|dc.description.abstract||Cardiovascular disease (CVD) is the leading cause of death and disability worldwide. Attempts to reduce CVD burden include the estimation of cardiovascular risk (CVR) which is the risk of suffering a CVD in a defined time frame. CVR estimation usually neglects populations with low CVR in the short-term such as young adults and women, as well as populations considered at especially high CVR such as older populations and subjects with history of CVD. CVR is estimated on the basis of CVR factors, which are associated with oxidative stress. Additionally, oxidative stress induces vascular damage that further increase CVR. We hypothesized that oxidative stress is associated with CVR in neglected populations independently of traditional CVR factors.
Since there is not a gold-standard parameter to determine oxidative stress, we developed a multimarker approach to globally determine oxidative damage (OxyScore), including biomarkers of oxidative damage to proteins (protein carbonyls), lipids (oxidized low-density lipoprotein, oxLDL), DNA (8-hydroxy-2'-deoxyguanosine, 8-OHdG), and the enzymatic pro-oxidant capacity of xanthine oxidase (XOD); and antioxidant defense (AntioxyScore), including the enzymatic antioxidant capacity of catalase, and superoxide dismutase (SOD), and the total antioxidant capacity (TAC) of low molecular weight antioxidants.
We found significant positive associations between CVR and oxLDL, 8-OHdG, catalase activity and TAC in a young population. Moreover, OxyScore was associated with long-term CVR independently of traditional CVR factors. The strong association between oxLDL and CVR, and the independency of total and LDL cholesterol led to the hypothesis that oxLDL may induce atherosclerotic-independent CVD. Therefore, we studied the in vitro acute effect of oxLDL on Ca2+ handling in adult rat ventricular cardiomyocytes. oxLDL indeed induced anomalies in cardiomyocyte function and increased arrhythmic events.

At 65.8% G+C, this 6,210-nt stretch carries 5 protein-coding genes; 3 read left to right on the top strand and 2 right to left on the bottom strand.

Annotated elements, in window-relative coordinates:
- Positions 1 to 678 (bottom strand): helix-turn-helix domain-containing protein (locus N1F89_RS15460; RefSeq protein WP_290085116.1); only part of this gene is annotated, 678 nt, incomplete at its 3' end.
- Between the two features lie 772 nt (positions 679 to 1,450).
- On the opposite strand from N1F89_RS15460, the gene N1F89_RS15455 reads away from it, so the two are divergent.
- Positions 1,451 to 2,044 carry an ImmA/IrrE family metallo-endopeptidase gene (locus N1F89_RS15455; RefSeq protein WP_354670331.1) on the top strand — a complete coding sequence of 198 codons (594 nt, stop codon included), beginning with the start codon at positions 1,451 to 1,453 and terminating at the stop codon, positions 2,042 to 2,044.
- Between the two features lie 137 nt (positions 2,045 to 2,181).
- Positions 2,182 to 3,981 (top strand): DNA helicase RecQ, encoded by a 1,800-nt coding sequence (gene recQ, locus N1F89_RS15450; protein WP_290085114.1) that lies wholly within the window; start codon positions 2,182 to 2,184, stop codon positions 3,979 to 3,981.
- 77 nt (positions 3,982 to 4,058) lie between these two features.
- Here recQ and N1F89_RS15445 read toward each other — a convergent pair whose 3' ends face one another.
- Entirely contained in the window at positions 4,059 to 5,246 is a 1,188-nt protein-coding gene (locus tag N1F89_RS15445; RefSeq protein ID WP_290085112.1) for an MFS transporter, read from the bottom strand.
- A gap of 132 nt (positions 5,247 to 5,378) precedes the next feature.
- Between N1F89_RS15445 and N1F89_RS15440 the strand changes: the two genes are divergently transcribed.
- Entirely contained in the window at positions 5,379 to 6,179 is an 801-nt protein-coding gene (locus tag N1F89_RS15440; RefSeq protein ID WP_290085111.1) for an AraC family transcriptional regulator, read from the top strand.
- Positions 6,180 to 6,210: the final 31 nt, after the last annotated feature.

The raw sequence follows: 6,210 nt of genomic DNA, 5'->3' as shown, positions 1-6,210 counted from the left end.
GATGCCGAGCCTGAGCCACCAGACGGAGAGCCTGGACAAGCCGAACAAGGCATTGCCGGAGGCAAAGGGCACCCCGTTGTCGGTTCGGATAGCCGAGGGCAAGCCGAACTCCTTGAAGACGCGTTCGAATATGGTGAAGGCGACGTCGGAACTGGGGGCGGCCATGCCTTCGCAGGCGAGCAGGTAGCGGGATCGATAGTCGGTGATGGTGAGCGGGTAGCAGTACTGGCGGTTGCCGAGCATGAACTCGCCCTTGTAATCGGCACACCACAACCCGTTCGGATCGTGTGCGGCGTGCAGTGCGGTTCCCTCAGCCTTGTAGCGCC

Subsequently, we assessed whether the oxidative stress profile is maintained in an older population, finding an imbalance in protein carbonyls, 8-OHdG, and catalase activity. This suggested that the underlying mechanisms leading to CVD in the young and the older are different. Finally, the levels of oxidative stress in subjects with history of CVD were similar to those with low CVR in both young and older populations, suggesting that intensive therapy reduces the burden of oxidative stress.
The results presented in this Doctoral Dissertation indicate that oxidative stress is associated with the risk of suffering a CVD throughout life, although the interactions with CVR factors and underlying mechanisms vary between young, old and stable CVD populations. Moreover, oxLDL induces cardiac dysfunction independently of atherosclerotic CVD||en_US